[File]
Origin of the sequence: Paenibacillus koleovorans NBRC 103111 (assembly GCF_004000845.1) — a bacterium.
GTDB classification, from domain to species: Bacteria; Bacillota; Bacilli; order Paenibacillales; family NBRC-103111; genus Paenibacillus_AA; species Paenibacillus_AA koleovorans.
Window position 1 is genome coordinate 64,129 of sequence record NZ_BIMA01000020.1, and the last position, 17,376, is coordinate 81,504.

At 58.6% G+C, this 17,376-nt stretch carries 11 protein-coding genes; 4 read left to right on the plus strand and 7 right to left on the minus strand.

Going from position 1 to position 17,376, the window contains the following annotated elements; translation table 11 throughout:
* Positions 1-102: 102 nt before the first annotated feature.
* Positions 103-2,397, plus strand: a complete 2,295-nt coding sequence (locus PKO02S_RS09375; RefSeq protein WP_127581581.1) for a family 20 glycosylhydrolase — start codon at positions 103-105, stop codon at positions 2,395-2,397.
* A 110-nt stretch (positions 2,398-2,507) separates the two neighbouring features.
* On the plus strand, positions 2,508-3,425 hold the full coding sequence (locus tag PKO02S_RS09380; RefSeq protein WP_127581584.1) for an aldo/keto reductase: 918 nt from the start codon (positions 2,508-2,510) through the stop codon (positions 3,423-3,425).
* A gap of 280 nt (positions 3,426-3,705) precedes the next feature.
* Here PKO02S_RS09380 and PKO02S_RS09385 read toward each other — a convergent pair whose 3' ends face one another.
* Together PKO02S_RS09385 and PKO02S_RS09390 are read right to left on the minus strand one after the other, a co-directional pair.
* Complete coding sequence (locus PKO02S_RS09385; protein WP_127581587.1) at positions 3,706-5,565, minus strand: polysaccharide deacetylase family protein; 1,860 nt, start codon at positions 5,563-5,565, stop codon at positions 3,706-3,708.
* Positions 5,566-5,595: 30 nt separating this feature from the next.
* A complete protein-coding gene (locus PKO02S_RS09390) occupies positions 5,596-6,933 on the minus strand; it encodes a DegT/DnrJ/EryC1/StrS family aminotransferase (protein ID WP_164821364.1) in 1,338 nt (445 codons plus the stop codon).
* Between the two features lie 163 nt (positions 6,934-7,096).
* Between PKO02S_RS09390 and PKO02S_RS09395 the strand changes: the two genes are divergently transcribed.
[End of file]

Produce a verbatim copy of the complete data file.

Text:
Origin of the sequence: Paenibacillus koleovorans NBRC 103111 (assembly GCF_004000845.1) — a bacterium.
GTDB classification, from domain to species: Bacteria; Bacillota; Bacilli; order Paenibacillales; family NBRC-103111; genus Paenibacillus_AA; species Paenibacillus_AA koleovorans.
Window position 1 is genome coordinate 64,129 of sequence record NZ_BIMA01000020.1, and the last position, 17,376, is coordinate 81,504.

At 58.6% G+C, this 17,376-nt stretch carries 11 protein-coding genes; 4 read left to right on the plus strand and 7 right to left on the minus strand.

Going from position 1 to position 17,376, the window contains the following annotated elements; translation table 11 throughout:
* Positions 1-102: 102 nt before the first annotated feature.
* Positions 103-2,397, plus strand: a complete 2,295-nt coding sequence (locus PKO02S_RS09375; RefSeq protein WP_127581581.1) for a family 20 glycosylhydrolase — start codon at positions 103-105, stop codon at positions 2,395-2,397.
* A 110-nt stretch (positions 2,398-2,507) separates the two neighbouring features.
* On the plus strand, positions 2,508-3,425 hold the full coding sequence (locus tag PKO02S_RS09380; RefSeq protein WP_127581584.1) for an aldo/keto reductase: 918 nt from the start codon (positions 2,508-2,510) through the stop codon (positions 3,423-3,425).
* A gap of 280 nt (positions 3,426-3,705) precedes the next feature.
* Here PKO02S_RS09380 and PKO02S_RS09385 read toward each other — a convergent pair whose 3' ends face one another.
* Together PKO02S_RS09385 and PKO02S_RS09390 are read right to left on the minus strand one after the other, a co-directional pair.
* Complete coding sequence (locus PKO02S_RS09385; protein WP_127581587.1) at positions 3,706-5,565, minus strand: polysaccharide deacetylase family protein; 1,860 nt, start codon at positions 5,563-5,565, stop codon at positions 3,706-3,708.
* Positions 5,566-5,595: 30 nt separating this feature from the next.
* A complete protein-coding gene (locus PKO02S_RS09390) occupies positions 5,596-6,933 on the minus strand; it encodes a DegT/DnrJ/EryC1/StrS family aminotransferase (protein ID WP_164821364.1) in 1,338 nt (445 codons plus the stop codon).
* Between the two features lie 163 nt (positions 6,934-7,096).
* Between PKO02S_RS09390 and PKO02S_RS09395 the strand changes: the two genes are divergently transcribed.